Published by "The Yellow Jacket", February 28 2002, the Student
Newspaper of American International College
Author: Jessel Brizan, Co-Editor in Chief
It is an all to familiar story --- the life of an aspiring young athlete cut short by an
The story of Brendan Peter Anthony Grant is another yet distinct chapter in the annals of
sport that has seen the premature departure of one of its offspring.
Furthermore, Grant's story is an added chapter in the recent history of AIC athletics that
has witnessed the passing of a fellow Yellow Jacket. Eighteen months ago, the College
mourned the loss of Rashaan Ali Allen (2/5/77-12/21/00), a member of AIC's football team
and the victim of a vehicular accident.
Tragic though both circumstances, Grant's death tells an unusual tale.
On Saturday, October 13, 2001 at 11:00 a.m., a special homecoming memorial ceremony was
held at AIC's baseball diamond in honor of the fallen collegian.
Grant loved the game of baseball with a religious fervor. Baseball was the church and he
was a loyal devotee.
"Much of his life was baseball. Baseball was everything," explained Casey Grant,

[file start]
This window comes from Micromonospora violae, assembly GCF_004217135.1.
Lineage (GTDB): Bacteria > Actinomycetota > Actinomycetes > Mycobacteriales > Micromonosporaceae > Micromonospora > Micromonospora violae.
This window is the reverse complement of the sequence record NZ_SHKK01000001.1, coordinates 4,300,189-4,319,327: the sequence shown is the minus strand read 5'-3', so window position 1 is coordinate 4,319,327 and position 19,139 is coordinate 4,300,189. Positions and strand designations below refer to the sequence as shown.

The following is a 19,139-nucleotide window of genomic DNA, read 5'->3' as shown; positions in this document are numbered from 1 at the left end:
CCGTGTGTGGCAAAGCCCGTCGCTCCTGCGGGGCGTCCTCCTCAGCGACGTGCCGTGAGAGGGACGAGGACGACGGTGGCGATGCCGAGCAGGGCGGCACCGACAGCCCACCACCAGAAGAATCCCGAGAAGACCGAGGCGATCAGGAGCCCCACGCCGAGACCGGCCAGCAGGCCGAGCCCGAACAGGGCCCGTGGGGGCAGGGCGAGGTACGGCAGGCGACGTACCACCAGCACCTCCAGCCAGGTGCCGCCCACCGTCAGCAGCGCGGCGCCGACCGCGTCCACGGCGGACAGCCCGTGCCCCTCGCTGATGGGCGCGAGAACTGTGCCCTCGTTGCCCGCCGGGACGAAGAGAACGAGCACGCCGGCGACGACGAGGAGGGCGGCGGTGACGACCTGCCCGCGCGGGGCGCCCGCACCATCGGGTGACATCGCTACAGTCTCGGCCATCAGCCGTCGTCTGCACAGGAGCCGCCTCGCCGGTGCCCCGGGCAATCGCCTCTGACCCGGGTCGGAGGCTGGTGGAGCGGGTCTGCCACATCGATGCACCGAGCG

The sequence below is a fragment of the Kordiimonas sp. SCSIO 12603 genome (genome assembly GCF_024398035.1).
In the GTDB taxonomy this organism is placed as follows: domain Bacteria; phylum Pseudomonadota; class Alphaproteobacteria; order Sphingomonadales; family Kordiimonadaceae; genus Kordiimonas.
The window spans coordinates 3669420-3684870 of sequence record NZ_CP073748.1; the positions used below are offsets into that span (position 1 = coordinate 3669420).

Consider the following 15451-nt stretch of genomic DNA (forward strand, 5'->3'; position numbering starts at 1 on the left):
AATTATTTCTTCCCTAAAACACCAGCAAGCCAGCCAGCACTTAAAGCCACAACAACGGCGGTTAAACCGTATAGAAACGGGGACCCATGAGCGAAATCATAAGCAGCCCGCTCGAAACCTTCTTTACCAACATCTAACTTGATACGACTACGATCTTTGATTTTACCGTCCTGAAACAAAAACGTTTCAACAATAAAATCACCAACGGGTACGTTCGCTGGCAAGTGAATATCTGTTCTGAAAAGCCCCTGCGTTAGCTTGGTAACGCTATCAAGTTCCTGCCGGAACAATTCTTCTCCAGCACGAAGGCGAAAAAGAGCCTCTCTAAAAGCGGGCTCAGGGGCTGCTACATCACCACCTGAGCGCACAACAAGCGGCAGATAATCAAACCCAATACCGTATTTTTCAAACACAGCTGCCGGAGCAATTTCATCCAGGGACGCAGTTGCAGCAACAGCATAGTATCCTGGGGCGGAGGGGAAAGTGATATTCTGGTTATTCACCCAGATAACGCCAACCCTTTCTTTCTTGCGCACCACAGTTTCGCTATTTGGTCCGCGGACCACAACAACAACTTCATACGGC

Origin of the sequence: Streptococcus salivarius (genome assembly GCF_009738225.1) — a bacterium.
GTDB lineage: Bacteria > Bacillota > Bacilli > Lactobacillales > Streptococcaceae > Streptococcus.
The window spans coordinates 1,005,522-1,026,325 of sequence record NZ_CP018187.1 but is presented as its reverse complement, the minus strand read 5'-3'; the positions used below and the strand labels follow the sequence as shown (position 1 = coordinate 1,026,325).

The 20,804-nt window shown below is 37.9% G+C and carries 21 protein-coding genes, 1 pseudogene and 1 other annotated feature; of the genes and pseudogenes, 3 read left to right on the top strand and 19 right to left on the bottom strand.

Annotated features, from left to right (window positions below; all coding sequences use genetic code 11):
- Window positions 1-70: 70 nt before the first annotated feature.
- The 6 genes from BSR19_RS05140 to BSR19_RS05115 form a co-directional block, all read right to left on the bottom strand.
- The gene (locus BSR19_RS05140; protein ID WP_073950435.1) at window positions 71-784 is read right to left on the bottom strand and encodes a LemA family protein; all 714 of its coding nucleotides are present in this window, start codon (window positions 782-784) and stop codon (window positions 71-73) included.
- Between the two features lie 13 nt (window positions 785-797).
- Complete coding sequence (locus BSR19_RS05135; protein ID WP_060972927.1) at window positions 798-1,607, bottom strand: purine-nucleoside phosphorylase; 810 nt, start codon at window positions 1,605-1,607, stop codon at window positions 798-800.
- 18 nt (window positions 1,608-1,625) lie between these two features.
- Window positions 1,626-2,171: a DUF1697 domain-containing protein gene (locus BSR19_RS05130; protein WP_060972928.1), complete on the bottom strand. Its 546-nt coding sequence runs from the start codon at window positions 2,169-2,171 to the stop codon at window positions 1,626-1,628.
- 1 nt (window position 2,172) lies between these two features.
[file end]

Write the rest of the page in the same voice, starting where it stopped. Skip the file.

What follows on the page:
The oldest child of Casey and Cathy Grant, Brendan was born in Brighton, Massachusetts on
August 25, 1982. He grew up a local hero in Belmont, the community that nurtured his youth
and his skills on the baseball diamond. He came to AIC in fall 2000 from Belmont High
School, where he also played football and wrestling, but his first love was baseball.
As a high school player, Brendan was named to the Middlesex League All-Star Team his
junior and senior years. In his senior year (1999-2000), he was a team captain for both
the wrestling team and the baseball team. At AIC, Brendan started in left field for the
baseball team throughout his first year in college. Unforeseeably, his freshman year would
be his last in a Yellow Jacket uniform.